I am guessing that there is an "invisible political undercurrent" that strikes FEAR into the auto industry. And probably even the EPA. Congress, "money does talk" (the Supreme Court says it can)?

    Case at point, visible in the 2025 CAFE by its' ABSENCE ... special considerations for almost EVERYTHING ... EXCEPT DIESEL.

    Why the exclusion? Since diesel is already guaranteed at least 15% better fuel economy on a volumetric basis why not at least give it a chance (and incentives) to be in the "race"?

    I suspect it has to do with "big money" ... but it could be an "anti-diesel" portion of the green crowd operating on dogma. Possibly CARB? A coalition? WHO has the "power" and what do they gain?


    The only obvious and immediate benefactors are the oil interests and particularly commodity market makers, both domestic & international, due to the losses of efficiency in the vehicles, refineries, and markets requiring international balancing of gasoline-diesel consumption to refining capacity.

    Very inefficient ... but ... probably very profitable to a very limited few that have figured out how to take advantage of the "opportunity" ... sounds a very "Enronish".

    Back to my original list ... interesting.


    I'm open for other possibilities. Any suggestions?
    Last edited by 44 mpg by 2010; 10-27-2012 at 01:58 PM.
    It is important what WE use as our "moral compass" and ...
    the "measuring stick" chosen for judging progress/success as well.


    44 mpg by 2010 ... 2013?

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    Re: U.S. completes 54.5 mpg fuel-economy mandate for light vehicles

    Case in question.

    Last December I have replaced my Focus II 2.0 L hatchback with a similar Focus III and got an immediately noticeable fuel economy boost. Instead of 9.4 L/100 km (25 mpg US), I now average 8.8 L/100 km (26.7 mpg US) under the same driving conditions. This is a 7% improvement.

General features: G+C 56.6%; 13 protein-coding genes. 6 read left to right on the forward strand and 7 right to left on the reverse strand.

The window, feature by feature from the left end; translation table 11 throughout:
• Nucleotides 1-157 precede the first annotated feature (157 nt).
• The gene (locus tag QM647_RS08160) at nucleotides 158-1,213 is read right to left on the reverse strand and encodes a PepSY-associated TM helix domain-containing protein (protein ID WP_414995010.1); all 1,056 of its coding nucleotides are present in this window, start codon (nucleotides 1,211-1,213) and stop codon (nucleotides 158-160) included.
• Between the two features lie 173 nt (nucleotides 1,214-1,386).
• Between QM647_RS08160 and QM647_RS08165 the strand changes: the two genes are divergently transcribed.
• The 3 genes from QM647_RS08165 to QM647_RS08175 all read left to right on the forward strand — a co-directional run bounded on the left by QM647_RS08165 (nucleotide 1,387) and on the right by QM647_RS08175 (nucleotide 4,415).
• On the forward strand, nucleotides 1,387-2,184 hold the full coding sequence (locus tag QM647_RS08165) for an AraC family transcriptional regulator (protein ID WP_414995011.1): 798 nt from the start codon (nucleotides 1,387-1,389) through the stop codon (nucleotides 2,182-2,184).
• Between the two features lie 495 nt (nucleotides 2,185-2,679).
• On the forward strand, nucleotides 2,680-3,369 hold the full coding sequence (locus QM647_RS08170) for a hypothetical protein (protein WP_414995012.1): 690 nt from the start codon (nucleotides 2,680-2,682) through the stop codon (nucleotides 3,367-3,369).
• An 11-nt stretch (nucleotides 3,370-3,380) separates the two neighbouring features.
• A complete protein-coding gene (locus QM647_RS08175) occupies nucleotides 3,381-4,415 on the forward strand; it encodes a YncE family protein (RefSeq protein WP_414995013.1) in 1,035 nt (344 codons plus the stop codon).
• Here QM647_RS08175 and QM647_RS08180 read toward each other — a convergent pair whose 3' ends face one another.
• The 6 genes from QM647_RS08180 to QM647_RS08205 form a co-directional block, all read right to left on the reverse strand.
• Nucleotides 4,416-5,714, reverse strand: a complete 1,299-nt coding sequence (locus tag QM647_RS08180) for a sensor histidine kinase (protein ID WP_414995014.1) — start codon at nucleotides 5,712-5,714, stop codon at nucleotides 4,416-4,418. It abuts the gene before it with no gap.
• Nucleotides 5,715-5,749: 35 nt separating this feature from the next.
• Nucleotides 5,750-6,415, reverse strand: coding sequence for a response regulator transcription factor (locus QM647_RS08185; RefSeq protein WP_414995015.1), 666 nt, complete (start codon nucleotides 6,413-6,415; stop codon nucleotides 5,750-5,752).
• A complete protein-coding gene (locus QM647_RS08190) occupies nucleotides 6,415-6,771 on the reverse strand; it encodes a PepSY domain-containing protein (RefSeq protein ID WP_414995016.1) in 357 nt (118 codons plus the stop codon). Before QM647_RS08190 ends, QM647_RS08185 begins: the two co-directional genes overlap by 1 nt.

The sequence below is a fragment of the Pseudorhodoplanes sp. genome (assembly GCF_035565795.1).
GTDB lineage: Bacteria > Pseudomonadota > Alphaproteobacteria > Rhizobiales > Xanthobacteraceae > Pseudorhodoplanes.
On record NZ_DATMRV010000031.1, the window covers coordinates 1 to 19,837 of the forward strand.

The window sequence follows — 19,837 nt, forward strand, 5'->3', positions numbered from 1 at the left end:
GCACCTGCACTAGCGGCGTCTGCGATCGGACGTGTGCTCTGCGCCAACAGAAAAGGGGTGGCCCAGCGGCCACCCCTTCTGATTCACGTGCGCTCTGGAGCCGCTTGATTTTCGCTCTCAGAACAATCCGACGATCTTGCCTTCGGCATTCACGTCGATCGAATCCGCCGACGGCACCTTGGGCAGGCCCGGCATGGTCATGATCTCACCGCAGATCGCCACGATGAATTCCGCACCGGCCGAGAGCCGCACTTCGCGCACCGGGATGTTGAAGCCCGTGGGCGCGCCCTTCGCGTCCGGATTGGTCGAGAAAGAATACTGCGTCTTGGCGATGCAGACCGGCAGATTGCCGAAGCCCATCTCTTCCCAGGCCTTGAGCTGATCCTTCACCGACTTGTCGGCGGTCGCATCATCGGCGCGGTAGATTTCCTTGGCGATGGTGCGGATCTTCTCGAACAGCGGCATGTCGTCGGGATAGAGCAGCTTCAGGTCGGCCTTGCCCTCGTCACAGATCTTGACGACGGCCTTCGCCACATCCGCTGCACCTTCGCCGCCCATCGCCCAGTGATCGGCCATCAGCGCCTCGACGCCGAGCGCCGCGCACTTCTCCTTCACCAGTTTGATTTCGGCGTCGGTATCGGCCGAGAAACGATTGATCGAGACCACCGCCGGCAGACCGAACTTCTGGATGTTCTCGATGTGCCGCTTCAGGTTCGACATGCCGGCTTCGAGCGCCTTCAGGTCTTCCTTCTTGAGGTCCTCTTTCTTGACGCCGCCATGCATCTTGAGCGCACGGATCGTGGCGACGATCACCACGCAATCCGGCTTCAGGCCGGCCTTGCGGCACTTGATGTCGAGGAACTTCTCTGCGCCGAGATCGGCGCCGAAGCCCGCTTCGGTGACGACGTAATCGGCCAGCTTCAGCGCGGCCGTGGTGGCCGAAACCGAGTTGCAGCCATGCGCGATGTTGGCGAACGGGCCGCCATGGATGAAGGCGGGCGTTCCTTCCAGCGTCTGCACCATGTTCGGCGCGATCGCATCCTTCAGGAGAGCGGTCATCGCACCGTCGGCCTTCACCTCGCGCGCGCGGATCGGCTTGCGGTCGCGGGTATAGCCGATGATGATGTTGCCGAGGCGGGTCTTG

The two cars are almost identical, with the same curb weight, the same Duratec engine (though updated with direct injection and VVT) and the same MTX-75 manual gearbox (same trim as in the US).


    The difference is due to revised gear ratios. Whereas Focus II would make 65 mph (100 km/h) at 3300 rpm, the Focus III achieves the same speed at 2500 rpm.

    The updated engine is silky smooth right from the idle - you can accelerate from 800 rpm in the 2nd gear, which I often do in traffic jams.

    The on-board computer now has a gear-shift hint display, which routinely advises me to cruise 40 mph (60 km/h) at 1500 rpm in the 5th gear. I employed a very similar gearshift strategy with my Focus II, however it was cruising 60 km/h at 2000 rpm (33% higher).

    I would never achieve the working engine temperature on my Focus II in winter, but the new engine reaches 90 degrees in less than 5 minutes of driving. This could be due to the catalytic converter relocatied closer to the engine block (though some malfunction on the old car is a possibility as well). This also attributes to increased fuel economy in winter.


    The study by European experts assumes that optimizing gear shift ratios gives you 4% economy for negligible costs, and stratified direct injection (with lean-burn mode) gives you 9% for a mild cost.

    PS. Reducing the car weight gives you about 7% for every 10% of weight reduction; Volkswagen and Peugeot have already shed about 70 kg in the latest generation, but Ford is not there yet and for now the curb weight remains the same as the previous model - though they plan to reduce the curb weight of their cars up to 340 kg by 2020)...
    Last edited by DmitryKo; 02-18-2013 at 02:25 PM.

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    Re: U.S. completes 54.5 mpg fuel-economy mandate for light vehicles

    Thanks for the update.

    Enjoy your new ride!

    How does the torque of the Focus III compare to the II? I assume the DI III torque is better allowing better (more fuel frugal) gearing.

    About 4 weeks ago the wife bought a 2012 base 2L AT Camary that runs about 1800 RPM cruising at 60 mph. She gets about 26~27 mpg in mixed driving under 65 mph, probably average 35~40 mph.
    It is important what WE use as our "moral compass" and ...
    the "measuring stick" chosen for judging progress/success as well.


    44 mpg by 2010 ... 2013?

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    Re: U.S. completes 54.5 mpg fuel-economy mandate for light vehicles

    Quote Originally Posted by 44 mpg by 2010 View Post
    How does the torque of the Focus III compare to the II? I assume the DI III torque is better allowing better (more fuel frugal) gearing.